A recent study has revealed that residents who live within a half-mile of fracking operations may be exposed to air pollutants five times more than the federal hazard standard. Fracking is a fairly new method of obtaining gas and oil reserves through the drilling and hydraulic fracturing of rock formations.
According to this article in the Denver Post, the University of Colorado-Denver School of Public Health data is part of a string of studies in Wyoming, Utah and eastern Colorado that highlights the impact that fracking has on air-quality.
Because fracking involves the injection of massive volumes of water, sand, and chemicals underground at high pressures in order to break up rock formations, the study found that volatile organic chemicals were five times above the federal Environmental Protection Agency’s (EPA) Hazard Index level at which there was little likelihood emissions would cause health problems. The chemicals used in fracking have been found to result in neurological or respiratory conditions, such as eye irritation, headaches, sore throat and difficulty breathing, according to the study.
“Our data show that it is important to include air pollution in the national dialogue on natural gas development that has focused largely on water,” the study’s lead author, Lisa McKenzie, stated in the article, “We are seeing indications that oil and gas operations can release chemicals that can be harmful to residents,” McKenzie said.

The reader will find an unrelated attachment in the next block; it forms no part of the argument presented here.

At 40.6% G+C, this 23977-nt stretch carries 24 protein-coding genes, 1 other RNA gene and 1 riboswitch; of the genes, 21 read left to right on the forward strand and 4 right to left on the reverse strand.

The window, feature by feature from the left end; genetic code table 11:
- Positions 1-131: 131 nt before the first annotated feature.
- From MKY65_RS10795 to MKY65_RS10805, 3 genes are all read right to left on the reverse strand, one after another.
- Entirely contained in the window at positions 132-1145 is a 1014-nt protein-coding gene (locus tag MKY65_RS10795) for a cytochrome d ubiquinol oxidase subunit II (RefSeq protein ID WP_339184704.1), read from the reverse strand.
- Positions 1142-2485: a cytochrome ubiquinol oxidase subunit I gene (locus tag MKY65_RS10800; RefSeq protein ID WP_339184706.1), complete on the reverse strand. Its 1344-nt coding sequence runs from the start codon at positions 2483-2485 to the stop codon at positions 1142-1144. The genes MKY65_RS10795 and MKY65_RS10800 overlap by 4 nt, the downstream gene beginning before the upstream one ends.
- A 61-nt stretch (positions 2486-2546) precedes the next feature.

There is currently ongoing debate in Colorado regarding how far wells must be set back from residential areas, and the issue is being reviewed by the Colorado Oil and Gas Conservation Commission. Colorado law currently requires a 150-foot setback in rural areas and a 350-foot setback in developed areas, but this study suggests that these setback standards may need to be increased.
The EPA issued its first-ever rules on fracking on April 19, 2012. The new rules, which go into effect in 60 days, apply to the period during which a well is first drilled when natural gas is still venting but before it begins actual production. In a compromise with the oil and gas industry, EPA regulators permitted drillers, for the time being, to flare, or burn off, the gas – a process that can last for weeks. Beginning in 2015, however, drillers will, instead, be required to collect the gas and they will not be permitted to burn it off.
Exposure to toxic chemicals of any kind can lead to serious health complications. If you or a loved one has been involved in a toxic chemicals accident, the Chicago toxic chemical attorneys at Ankin Law Offices can help you obtain the compensation you deserve. The legal theories involved in toxic tort lawsuit, such as premises liability, defective product or wrongful death claims, are complex and require a thorough factual investigation and comprehensive examination of the applicable legal issues.
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